CenturyLink has launched a new relational database service based on what they call a MySQL compatible database called relationalDB. The service is either available stand alone or as part of AppFog, CenturyLinks PaaS (Platform as a Service). One of CenturyLink’s target markets is likely to be existing enterprise customers whose developers use rival development environments such as AWS and the growing threat of Digital Ocean. This service will allow those development teams to quickly procure resources through the CenturyLink Cloud platform through existing VPN’s without the need to look elsewhere.
Operating as a DaaS (Database as a Service) solution, relationalDB is being offered on a high performance architecture that uses flash storage. It can be rapidly provisioned with developers choosing combinations of CPU, Ram and storage up to platform limits. Pricing is available on the website and there is a high availability option with automated failover which doubles the cost. It does mean however that developers can create development, test and live environments within the same hosting company without the need to go elsewhere.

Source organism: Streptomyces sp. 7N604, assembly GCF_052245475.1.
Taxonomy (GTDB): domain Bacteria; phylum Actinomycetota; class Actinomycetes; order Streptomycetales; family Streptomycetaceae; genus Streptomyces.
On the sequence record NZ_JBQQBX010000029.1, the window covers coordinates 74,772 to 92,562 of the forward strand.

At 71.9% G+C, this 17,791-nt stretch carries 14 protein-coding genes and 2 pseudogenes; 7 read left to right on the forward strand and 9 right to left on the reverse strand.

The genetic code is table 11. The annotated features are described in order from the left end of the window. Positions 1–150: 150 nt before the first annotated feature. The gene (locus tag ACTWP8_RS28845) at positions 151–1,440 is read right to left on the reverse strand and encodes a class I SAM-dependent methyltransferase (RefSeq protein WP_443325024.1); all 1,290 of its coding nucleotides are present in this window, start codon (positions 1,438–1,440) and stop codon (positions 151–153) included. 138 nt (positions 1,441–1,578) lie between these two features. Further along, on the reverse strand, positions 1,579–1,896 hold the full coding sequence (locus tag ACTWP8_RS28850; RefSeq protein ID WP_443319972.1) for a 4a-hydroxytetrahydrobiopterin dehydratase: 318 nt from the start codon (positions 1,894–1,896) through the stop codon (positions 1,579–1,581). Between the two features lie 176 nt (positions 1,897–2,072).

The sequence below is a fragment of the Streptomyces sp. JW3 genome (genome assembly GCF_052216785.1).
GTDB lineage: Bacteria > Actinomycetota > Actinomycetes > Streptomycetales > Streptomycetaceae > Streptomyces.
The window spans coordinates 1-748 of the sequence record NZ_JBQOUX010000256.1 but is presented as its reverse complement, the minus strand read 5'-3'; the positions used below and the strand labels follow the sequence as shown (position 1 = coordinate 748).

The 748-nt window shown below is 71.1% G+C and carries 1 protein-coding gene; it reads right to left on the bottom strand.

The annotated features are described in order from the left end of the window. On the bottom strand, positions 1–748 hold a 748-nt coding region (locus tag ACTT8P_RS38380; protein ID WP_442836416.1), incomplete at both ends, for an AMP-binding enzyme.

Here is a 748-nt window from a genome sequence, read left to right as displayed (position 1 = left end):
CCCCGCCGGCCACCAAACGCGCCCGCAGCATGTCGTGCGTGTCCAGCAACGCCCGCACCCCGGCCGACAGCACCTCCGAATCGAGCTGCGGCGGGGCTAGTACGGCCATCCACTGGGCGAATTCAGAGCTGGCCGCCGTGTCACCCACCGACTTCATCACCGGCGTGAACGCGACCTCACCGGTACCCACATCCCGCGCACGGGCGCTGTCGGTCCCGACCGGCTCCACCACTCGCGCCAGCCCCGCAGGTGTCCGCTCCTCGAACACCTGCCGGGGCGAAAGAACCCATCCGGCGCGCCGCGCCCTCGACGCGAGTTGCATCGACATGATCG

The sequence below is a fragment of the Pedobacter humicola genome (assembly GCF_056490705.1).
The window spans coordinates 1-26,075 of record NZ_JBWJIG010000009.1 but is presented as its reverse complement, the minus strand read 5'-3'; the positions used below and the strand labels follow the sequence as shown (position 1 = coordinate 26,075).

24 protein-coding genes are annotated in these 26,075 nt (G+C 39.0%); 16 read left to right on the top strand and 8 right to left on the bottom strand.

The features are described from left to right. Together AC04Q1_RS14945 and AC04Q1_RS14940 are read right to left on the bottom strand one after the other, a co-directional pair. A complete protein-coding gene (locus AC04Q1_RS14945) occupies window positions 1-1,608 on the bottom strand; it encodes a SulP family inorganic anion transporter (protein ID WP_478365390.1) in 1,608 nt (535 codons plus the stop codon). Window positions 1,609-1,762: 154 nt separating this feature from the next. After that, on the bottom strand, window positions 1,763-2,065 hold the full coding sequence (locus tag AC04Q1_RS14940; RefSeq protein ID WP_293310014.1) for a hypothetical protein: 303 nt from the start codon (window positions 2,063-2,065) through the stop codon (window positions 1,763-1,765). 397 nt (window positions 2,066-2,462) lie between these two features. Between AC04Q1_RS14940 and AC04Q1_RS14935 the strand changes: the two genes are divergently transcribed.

Secure Sockets Layer (SSL) certificates allow for encryption of data in transit while data stored in the cloud is also encrypted. Richard Seroter, vice president, platform product management at CenturyLink commented: “Automation helps businesses deliver value-added applications quickly and is a vast improvement over manually creating, configuring and operating a back-end database.
“CenturyLink’s RelationalDB service helps developers get instant access to a high-performing, highly available MySQL database service. Instead of dealing with installing and managing database infrastructure, customers can focus on taking their products to market.”
This announcement sees CenturyLink adding the relationalDB service to hosted Microsoft SQL, managed MySQL and the Orchestrate NoSQL service which was acquired in April 2015.
It will be interesting to see the take up of this service as CenturyLink tries to build trust amongst a developer community that tends to listen to each other rather than marketing messages. What is missing from this announcement is how exactly CenturyLink will begin to woo the developer teams away from Digital Ocean and AWS. Traditional marketing messages rarely work and they would need to find a way to tap into the developer community in a similar way to what IBM has been doing with Bluemix or engagement with online developer communities.